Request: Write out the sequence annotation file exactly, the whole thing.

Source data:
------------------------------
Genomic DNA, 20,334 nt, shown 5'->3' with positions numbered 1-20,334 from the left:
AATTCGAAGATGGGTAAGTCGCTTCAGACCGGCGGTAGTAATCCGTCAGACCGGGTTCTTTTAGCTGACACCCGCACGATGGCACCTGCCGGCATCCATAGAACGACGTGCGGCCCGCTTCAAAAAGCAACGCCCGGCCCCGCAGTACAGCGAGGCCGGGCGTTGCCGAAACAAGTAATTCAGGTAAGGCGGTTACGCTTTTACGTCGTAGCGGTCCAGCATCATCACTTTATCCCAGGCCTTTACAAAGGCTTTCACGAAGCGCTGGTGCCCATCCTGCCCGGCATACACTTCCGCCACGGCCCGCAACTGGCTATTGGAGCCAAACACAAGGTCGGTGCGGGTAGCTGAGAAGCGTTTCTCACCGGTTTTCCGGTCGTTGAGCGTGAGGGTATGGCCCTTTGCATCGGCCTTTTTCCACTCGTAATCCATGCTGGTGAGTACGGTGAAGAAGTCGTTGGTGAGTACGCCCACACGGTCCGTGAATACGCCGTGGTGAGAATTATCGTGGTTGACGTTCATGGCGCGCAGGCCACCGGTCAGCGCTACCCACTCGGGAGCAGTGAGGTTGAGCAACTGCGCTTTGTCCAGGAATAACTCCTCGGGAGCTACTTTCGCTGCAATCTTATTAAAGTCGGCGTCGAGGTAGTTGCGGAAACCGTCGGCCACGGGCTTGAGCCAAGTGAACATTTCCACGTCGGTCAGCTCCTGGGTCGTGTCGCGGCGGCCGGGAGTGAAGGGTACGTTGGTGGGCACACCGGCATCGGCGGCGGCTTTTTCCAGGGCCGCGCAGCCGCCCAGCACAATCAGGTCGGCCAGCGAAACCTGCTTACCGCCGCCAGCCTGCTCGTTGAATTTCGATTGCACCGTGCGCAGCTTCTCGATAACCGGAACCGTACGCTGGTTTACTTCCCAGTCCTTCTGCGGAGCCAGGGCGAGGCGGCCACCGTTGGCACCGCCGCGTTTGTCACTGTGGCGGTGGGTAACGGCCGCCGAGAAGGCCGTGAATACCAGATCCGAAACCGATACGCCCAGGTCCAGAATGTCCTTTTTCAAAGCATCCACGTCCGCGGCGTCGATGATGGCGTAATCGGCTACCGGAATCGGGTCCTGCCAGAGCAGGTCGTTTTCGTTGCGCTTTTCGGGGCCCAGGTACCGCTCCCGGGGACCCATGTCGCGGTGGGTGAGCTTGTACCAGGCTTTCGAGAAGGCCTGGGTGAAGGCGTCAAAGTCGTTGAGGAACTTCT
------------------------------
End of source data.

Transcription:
Genomic DNA, 20,334 nt, shown 5'->3' with positions numbered 1-20,334 from the left:
AATTCGAAGATGGGTAAGTCGCTTCAGACCGGCGGTAGTAATCCGTCAGACCGGGTTCTTTTAGCTGACACCCGCACGATGGCACCTGCCGGCATCCATAGAACGACGTGCGGCCCGCTTCAAAAAGCAACGCCCGGCCCCGCAGTACAGCGAGGCCGGGCGTTGCCGAAACAAGTAATTCAGGTAAGGCGGTTACGCTTTTACGTCGTAGCGGTCCAGCATCATCACTTTATCCCAGGCCTTTACAAAGGCTTTCACGAAGCGCTGGTGCCCATCCTGCCCGGCATACACTTCCGCCACGGCCCGCAACTGGCTATTGGAGCCAAACACAAGGTCGGTGCGGGTAGCTGAGAAGCGTTTCTCACCGGTTTTCCGGTCGTTGAGCGTGAGGGTATGGCCCTTTGCATCGGCCTTTTTCCACTCGTAATCCATGCTGGTGAGTACGGTGAAGAAGTCGTTGGTGAGTACGCCCACACGGTCCGTGAATACGCCGTGGTGAGAATTATCGTGGTTGACGTTCATGGCGCGCAGGCCACCGGTCAGCGCTACCCACTCGGGAGCAGTGAGGTTGAGCAACTGCGCTTTGTCCAGGAATAACTCCTCGGGAGCTACTTTCGCTGCAATCTTATTAAAGTCGGCGTCGAGGTAGTTGCGGAAACCGTCGGCCACGGGCTTGAGCCAAGTGAACATTTCCACGTCGGTCAGCTCCTGGGTCGTGTCGCGGCGGCCGGGAGTGAAGGGTACGTTGGTGGGCACACCGGCATCGGCGGCGGCTTTTTCCAGGGCCGCGCAGCCGCCCAGCACAATCAGGTCGGCCAGCGAAACCTGCTTACCGCCGCCAGCCTGCTCGTTGAATTTCGATTGCACCGTGCGCAGCTTCTCGATAACCGGAACCGTACGCTGGTTTACTTCCCAGTCCTTCTGCGGAGCCAGGGCGAGGCGGCCACCGTTGGCACCGCCGCGTTTGTCACTGTGGCGGTGGGTAACGGCCGCCGAGAAGGCCGTGAATACCAGATCCGAAACCGATACGCCCAGGTCCAGAATGTCCTTTTTCAAAGCATCCACGTCCGCGGCGTCGATGATGGCGTAATCGGCTACCGGAATCGGGTCCTGCCAGAGCAGGTCGTTTTCGTTGCGCTTTTCGGGGCCCAGGTACCGCTCCCGGGGACCCATGTCGCGGTGGGTGAGCTTGTACCAGGCTTTCGAGAAGGCCTGGGTGAAGGCGTCAAAGTCGTTGAGGAACTTCT